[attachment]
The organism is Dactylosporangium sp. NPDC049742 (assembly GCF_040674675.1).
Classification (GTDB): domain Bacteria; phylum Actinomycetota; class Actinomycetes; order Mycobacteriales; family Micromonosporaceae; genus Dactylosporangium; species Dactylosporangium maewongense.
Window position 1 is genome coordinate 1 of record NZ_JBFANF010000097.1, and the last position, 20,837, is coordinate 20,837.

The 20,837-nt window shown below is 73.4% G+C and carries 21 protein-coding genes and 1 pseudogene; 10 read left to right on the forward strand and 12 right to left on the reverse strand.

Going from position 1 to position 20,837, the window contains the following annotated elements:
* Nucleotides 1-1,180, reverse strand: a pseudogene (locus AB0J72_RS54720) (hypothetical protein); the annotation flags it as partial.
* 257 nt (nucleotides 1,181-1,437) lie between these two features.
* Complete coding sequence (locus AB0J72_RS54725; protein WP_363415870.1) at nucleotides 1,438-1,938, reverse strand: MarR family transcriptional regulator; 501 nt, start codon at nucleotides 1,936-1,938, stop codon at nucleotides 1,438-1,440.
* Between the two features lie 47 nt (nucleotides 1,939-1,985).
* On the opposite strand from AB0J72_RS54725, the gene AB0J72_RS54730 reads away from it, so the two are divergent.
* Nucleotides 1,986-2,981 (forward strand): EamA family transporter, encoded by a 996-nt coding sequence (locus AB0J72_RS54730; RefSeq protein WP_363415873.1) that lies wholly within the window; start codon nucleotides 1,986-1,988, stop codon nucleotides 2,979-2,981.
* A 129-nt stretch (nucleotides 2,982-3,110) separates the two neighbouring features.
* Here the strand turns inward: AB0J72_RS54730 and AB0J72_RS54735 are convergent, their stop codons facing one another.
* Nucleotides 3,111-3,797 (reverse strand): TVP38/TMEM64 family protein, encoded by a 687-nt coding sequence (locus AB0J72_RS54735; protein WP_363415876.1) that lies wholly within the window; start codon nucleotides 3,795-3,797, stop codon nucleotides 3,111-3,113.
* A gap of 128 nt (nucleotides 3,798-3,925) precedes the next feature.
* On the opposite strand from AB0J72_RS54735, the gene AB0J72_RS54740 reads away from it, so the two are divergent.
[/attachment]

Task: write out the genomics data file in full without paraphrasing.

The organism is Dactylosporangium sp. NPDC049742 (assembly GCF_040674675.1).
Classification (GTDB): domain Bacteria; phylum Actinomycetota; class Actinomycetes; order Mycobacteriales; family Micromonosporaceae; genus Dactylosporangium; species Dactylosporangium maewongense.
Window position 1 is genome coordinate 1 of record NZ_JBFANF010000097.1, and the last position, 20,837, is coordinate 20,837.

The 20,837-nt window shown below is 73.4% G+C and carries 21 protein-coding genes and 1 pseudogene; 10 read left to right on the forward strand and 12 right to left on the reverse strand.

Going from position 1 to position 20,837, the window contains the following annotated elements:
* Nucleotides 1-1,180, reverse strand: a pseudogene (locus AB0J72_RS54720) (hypothetical protein); the annotation flags it as partial.
* 257 nt (nucleotides 1,181-1,437) lie between these two features.
* Complete coding sequence (locus AB0J72_RS54725; protein WP_363415870.1) at nucleotides 1,438-1,938, reverse strand: MarR family transcriptional regulator; 501 nt, start codon at nucleotides 1,936-1,938, stop codon at nucleotides 1,438-1,440.
* Between the two features lie 47 nt (nucleotides 1,939-1,985).
* On the opposite strand from AB0J72_RS54725, the gene AB0J72_RS54730 reads away from it, so the two are divergent.
* Nucleotides 1,986-2,981 (forward strand): EamA family transporter, encoded by a 996-nt coding sequence (locus AB0J72_RS54730; RefSeq protein WP_363415873.1) that lies wholly within the window; start codon nucleotides 1,986-1,988, stop codon nucleotides 2,979-2,981.
* A 129-nt stretch (nucleotides 2,982-3,110) separates the two neighbouring features.
* Here the strand turns inward: AB0J72_RS54730 and AB0J72_RS54735 are convergent, their stop codons facing one another.
* Nucleotides 3,111-3,797 (reverse strand): TVP38/TMEM64 family protein, encoded by a 687-nt coding sequence (locus AB0J72_RS54735; protein WP_363415876.1) that lies wholly within the window; start codon nucleotides 3,795-3,797, stop codon nucleotides 3,111-3,113.
* A gap of 128 nt (nucleotides 3,798-3,925) precedes the next feature.
* On the opposite strand from AB0J72_RS54735, the gene AB0J72_RS54740 reads away from it, so the two are divergent.